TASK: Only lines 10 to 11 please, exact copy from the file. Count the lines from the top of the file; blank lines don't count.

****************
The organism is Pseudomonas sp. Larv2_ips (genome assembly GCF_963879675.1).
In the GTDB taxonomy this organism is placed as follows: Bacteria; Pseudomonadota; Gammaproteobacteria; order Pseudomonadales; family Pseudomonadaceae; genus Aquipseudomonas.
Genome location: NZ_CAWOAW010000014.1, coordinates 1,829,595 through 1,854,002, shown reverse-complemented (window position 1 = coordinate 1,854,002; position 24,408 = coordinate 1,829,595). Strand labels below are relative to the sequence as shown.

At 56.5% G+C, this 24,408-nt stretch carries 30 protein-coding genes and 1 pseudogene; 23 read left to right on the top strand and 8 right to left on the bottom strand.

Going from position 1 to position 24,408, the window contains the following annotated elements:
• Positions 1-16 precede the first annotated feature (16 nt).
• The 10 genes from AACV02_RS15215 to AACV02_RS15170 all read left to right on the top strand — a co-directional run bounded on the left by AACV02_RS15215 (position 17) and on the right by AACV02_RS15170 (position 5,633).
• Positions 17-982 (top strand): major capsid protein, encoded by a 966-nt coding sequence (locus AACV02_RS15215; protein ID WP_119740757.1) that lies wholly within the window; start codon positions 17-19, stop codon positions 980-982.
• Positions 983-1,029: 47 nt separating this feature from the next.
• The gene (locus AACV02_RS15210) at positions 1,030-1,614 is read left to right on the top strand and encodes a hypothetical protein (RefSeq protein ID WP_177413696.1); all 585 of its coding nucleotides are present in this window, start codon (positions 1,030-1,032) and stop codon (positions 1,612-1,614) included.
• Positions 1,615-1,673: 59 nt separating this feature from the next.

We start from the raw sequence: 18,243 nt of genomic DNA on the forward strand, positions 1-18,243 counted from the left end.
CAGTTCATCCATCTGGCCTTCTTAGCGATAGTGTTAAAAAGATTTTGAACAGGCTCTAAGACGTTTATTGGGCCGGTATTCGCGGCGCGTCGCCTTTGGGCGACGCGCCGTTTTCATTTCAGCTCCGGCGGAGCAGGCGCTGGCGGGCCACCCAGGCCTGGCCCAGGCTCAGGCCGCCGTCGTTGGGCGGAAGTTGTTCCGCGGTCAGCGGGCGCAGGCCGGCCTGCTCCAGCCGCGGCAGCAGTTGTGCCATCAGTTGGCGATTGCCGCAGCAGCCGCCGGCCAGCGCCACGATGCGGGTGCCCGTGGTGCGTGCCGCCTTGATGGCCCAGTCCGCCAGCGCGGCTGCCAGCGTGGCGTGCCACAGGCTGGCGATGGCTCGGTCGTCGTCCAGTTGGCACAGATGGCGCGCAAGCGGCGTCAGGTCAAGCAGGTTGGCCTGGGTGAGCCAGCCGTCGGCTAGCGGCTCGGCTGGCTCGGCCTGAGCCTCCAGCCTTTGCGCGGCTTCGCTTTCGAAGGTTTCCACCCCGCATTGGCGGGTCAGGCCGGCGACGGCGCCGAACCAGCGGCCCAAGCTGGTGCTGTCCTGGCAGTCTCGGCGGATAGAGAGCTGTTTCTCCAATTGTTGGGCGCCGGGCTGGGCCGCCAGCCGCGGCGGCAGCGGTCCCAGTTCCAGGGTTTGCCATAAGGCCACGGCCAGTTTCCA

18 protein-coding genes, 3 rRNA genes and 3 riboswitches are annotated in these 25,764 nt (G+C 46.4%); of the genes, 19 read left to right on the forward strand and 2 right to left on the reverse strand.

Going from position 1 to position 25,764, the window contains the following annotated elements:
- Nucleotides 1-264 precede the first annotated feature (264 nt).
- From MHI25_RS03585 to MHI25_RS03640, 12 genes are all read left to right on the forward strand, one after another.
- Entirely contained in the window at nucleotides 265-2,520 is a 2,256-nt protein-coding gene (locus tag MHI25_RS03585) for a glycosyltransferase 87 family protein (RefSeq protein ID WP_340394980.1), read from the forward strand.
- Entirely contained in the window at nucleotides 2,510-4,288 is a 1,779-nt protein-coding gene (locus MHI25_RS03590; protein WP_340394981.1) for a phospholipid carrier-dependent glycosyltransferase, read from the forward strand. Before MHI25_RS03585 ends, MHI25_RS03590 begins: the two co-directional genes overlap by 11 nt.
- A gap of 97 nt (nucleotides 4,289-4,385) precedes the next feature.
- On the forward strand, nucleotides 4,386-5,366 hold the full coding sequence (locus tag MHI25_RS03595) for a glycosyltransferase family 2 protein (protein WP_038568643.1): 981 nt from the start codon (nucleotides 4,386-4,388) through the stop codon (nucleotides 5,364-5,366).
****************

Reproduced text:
• The gene (locus AACV02_RS15210) at positions 1,030-1,614 is read left to right on the top strand and encodes a hypothetical protein (RefSeq protein ID WP_177413696.1); all 585 of its coding nucleotides are present in this window, start codon (positions 1,030-1,032) and stop codon (positions 1,612-1,614) included.
• Positions 1,615-1,673: 59 nt separating this feature from the next.